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Every four years, on 28 Hekatombaion, ancient Athenians celebrated the Great Panathenaia in honour of the goddess Athena with sacrifices and extensive games drawing competitors from all over Greece.  Despite this international participation in the games, the festival in the archaic and classical periods showcased the city’s elites in a celebration of Athenian exclusivity.  Scholars have focused primarily on this phase of the Panathenaia (e.g. Neils 1992, 1996); if they discuss the Hellenistic festival, they emphasise continuities with earlier periods (e.g. Mikalson, 196-198; Tracy 1991).  Our evidence, however, shows that the Panathenaia changed considerably after 229 B.C., when the Athenians gained their freedom from the Macedonians.  As I shall argue, it now became a more inclusive occasion.  Significant efforts were made to attract non-Athenians who were given additional opportunities for taking part in the festivities.  These developments marked the beginning a new era for the Panathenaia and linked it with the city’s regained freedom which was displayed to visitors coming to Athena’s celebration. 

In the classical period, participation in the Panathenaia was restricted so that not all individuals could take part in the same way.  The procession particularly displayed elite Athenians, but it also included some metics and their daughters (Parker).  The only non-Athenians to be included were delegations from the city’s colonies and, in the second half of the fifth century, the allies (e.g. IG I3 46.15-16; 71.55-58).  Similar restrictions existed for sacrifices: all known sacrificial animals were offered by the city, her sub-divisions (tribes, demes, gene), her colonists, and her allies (e.g. IG I3 34.41-43; 244A.15-21; 258.22-28; 375.6-7).  The games offered further opportunities for participation, but tribal events were restricted to Athenians (e.g. SEG LIII 192).  How one participated in the festival, consequently, demonstrated one’s relationship to the city and to the goddess in front of an international audience.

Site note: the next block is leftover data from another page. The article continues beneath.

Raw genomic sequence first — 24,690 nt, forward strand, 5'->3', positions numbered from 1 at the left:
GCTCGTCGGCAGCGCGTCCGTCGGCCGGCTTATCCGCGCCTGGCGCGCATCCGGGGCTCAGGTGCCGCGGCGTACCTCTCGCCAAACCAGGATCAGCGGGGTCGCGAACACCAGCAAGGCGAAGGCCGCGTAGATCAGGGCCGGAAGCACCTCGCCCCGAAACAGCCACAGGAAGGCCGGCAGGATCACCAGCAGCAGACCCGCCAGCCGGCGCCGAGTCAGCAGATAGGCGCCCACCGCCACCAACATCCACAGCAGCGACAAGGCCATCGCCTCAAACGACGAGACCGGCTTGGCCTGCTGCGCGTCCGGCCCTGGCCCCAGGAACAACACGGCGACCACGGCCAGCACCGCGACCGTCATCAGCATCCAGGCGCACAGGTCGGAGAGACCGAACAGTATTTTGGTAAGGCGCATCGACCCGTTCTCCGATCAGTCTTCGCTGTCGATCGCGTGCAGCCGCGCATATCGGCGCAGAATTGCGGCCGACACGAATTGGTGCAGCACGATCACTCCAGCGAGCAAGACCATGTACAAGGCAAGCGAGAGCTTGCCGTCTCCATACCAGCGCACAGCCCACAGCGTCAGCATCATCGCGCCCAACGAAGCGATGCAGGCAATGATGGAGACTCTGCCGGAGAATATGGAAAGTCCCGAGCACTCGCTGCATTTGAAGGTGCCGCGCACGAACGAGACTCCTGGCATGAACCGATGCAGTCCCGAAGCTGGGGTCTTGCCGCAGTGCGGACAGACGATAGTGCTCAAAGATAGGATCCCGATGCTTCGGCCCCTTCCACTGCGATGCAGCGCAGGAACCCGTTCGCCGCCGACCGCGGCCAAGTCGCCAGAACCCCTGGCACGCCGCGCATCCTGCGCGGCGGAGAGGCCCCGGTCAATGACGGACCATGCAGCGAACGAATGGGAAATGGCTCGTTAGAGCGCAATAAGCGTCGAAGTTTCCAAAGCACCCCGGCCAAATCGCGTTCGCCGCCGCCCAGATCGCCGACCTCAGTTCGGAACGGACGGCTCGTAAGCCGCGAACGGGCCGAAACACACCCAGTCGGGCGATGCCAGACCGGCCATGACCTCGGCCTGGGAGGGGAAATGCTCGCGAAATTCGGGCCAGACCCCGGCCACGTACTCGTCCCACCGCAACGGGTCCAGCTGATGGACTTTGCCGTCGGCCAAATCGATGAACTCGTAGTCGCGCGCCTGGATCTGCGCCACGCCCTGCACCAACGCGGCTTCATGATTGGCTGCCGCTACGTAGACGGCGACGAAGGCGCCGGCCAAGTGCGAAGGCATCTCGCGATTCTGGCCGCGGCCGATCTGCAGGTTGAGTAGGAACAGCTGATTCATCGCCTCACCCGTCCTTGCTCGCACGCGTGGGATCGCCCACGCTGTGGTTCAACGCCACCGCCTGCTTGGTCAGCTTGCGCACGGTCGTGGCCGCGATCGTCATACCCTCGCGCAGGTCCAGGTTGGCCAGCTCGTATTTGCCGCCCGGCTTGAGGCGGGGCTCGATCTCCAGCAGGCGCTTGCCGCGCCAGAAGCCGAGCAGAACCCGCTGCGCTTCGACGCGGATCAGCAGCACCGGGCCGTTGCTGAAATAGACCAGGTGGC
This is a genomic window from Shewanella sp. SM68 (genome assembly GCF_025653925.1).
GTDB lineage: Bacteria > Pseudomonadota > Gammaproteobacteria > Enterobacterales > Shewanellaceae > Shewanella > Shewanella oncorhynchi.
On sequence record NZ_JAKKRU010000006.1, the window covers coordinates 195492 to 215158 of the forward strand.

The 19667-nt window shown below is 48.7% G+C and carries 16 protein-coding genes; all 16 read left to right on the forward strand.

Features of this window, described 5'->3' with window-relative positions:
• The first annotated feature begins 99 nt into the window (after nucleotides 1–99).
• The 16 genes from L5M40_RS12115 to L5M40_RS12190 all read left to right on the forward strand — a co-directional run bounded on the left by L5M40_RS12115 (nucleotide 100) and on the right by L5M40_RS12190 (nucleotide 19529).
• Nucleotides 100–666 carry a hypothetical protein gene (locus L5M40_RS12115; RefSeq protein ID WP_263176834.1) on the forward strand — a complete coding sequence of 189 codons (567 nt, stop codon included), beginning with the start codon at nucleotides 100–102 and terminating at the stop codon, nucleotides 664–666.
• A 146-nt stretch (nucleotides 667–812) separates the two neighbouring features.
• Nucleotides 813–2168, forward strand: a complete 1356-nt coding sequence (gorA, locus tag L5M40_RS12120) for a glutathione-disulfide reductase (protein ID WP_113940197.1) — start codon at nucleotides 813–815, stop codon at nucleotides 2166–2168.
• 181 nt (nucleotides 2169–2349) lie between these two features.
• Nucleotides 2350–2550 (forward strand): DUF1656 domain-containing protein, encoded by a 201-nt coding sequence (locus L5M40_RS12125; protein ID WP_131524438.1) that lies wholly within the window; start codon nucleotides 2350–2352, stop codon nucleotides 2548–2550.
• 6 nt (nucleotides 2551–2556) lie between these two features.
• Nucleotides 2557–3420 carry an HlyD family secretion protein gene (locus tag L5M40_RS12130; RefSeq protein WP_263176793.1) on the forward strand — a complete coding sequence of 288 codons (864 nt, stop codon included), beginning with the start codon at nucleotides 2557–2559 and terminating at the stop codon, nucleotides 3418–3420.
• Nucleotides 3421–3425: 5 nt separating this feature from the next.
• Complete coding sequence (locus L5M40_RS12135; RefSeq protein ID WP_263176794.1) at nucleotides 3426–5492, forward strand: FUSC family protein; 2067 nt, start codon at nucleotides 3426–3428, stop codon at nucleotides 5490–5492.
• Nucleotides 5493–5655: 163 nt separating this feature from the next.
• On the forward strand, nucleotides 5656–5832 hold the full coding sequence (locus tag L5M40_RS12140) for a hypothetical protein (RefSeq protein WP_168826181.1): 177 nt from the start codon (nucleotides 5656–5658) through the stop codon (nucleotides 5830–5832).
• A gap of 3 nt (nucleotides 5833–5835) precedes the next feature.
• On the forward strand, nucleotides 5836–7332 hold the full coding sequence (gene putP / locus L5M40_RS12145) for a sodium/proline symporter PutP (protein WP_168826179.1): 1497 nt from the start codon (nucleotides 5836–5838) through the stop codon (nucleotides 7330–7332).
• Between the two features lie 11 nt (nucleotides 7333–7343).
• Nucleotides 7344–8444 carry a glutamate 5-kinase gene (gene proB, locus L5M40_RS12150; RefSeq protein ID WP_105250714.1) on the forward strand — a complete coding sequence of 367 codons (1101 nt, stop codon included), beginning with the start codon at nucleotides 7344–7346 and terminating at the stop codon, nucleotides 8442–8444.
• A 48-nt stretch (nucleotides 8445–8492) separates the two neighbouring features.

In contrast, in the years after 229 B.C., the Athenians opened up the festival and made significant efforts to attract larger numbers of non-Athenians.  Our best evidence is provided by two decrees concerning ‘the spondophoroi, who proclaim both the Eleusinia and the Panathenaia and the Mysteries’, and the theorodokoi, who received them in cities beyond Attica (Gonnoi II 109 = IG II3 1145).  These documents are known from an inscription found in the Thessalian city of Gonnoi.  She was not an Athenian colony nor is she known to have been an ally of Athens.  Her invitation to the Panathenaia testifies to the Athenians’ desire to encourage participation by cities without any clear previous connections with Athens, while the inscription itself suggests that Gonnoi did indeed participate in the Panathenaia.  When her delegation arrived in Athens, it brought sacrificial animals to offer to the goddess and joined groups sent by other cities.  These delegations marched in the procession and took part in the sacrifices on the Akropolis.  Their presence testified to the festival’s new policy of inclusion.  Participation in some events, however, continued to be restricted: the tribal hippic competitions remained open only to Athenians, as they had been in the classical period.  In the years after 182, the city actually expanded the programme significantly in order to increase the number of Athenian contestants in these events and to make them appealing to the Ptolemies and Attalids (Shear).  After 229, consequently, the Panathenaia became a bigger and more international occasion when the city’s regained freedom was displayed to all the delegations responding to the invitations of the spondophoroi.  Through the festival, they saw a city emphasising her new inclusivity and her status as cultural centre.  Since limitations on participation did remain, the Panathenaia also continued to be an important occasion for defining exactly what that being Athenian entailed.  This very local concern, however, did not deter the Athenians from publicising the Panathenaia internationally and then welcoming new participants.  In the changing Hellenistic world, external cultural diplomacy was more important than local religious traditions.